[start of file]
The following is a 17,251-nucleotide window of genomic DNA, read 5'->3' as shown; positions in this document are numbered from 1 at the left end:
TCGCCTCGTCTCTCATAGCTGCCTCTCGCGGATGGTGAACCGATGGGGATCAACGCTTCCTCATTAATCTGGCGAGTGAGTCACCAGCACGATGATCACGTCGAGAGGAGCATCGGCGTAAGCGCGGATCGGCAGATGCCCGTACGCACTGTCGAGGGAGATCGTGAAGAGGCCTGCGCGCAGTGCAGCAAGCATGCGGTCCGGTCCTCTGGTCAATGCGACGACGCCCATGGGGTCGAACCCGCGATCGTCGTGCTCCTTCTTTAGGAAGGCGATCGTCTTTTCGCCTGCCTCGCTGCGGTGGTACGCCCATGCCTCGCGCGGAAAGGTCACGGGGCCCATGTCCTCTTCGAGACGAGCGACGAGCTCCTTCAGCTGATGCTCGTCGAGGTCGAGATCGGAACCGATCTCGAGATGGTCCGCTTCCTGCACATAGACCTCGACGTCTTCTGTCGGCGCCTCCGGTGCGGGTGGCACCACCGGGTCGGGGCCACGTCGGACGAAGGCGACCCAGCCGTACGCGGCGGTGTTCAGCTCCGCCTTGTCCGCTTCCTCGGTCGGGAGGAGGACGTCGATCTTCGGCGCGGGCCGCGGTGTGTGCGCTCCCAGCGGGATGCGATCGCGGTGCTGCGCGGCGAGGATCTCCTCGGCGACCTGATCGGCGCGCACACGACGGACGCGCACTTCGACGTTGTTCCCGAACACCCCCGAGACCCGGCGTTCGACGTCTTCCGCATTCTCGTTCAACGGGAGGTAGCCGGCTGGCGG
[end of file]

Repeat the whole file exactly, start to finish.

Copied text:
The following is a 17,251-nucleotide window of genomic DNA, read 5'->3' as shown; positions in this document are numbered from 1 at the left end:
TCGCCTCGTCTCTCATAGCTGCCTCTCGCGGATGGTGAACCGATGGGGATCAACGCTTCCTCATTAATCTGGCGAGTGAGTCACCAGCACGATGATCACGTCGAGAGGAGCATCGGCGTAAGCGCGGATCGGCAGATGCCCGTACGCACTGTCGAGGGAGATCGTGAAGAGGCCTGCGCGCAGTGCAGCAAGCATGCGGTCCGGTCCTCTGGTCAATGCGACGACGCCCATGGGGTCGAACCCGCGATCGTCGTGCTCCTTCTTTAGGAAGGCGATCGTCTTTTCGCCTGCCTCGCTGCGGTGGTACGCCCATGCCTCGCGCGGAAAGGTCACGGGGCCCATGTCCTCTTCGAGACGAGCGACGAGCTCCTTCAGCTGATGCTCGTCGAGGTCGAGATCGGAACCGATCTCGAGATGGTCCGCTTCCTGCACATAGACCTCGACGTCTTCTGTCGGCGCCTCCGGTGCGGGTGGCACCACCGGGTCGGGGCCACGTCGGACGAAGGCGACCCAGCCGTACGCGGCGGTGTTCAGCTCCGCCTTGTCCGCTTCCTCGGTCGGGAGGAGGACGTCGATCTTCGGCGCGGGCCGCGGTGTGTGCGCTCCCAGCGGGATGCGATCGCGGTGCTGCGCGGCGAGGATCTCCTCGGCGACCTGATCGGCGCGCACACGACGGACGCGCACTTCGACGTTGTTCCCGAACACCCCCGAGACCCGGCGTTCGACGTCTTCCGCATTCTCGTTCAACGGGAGGTAGCCGGCTGGCGG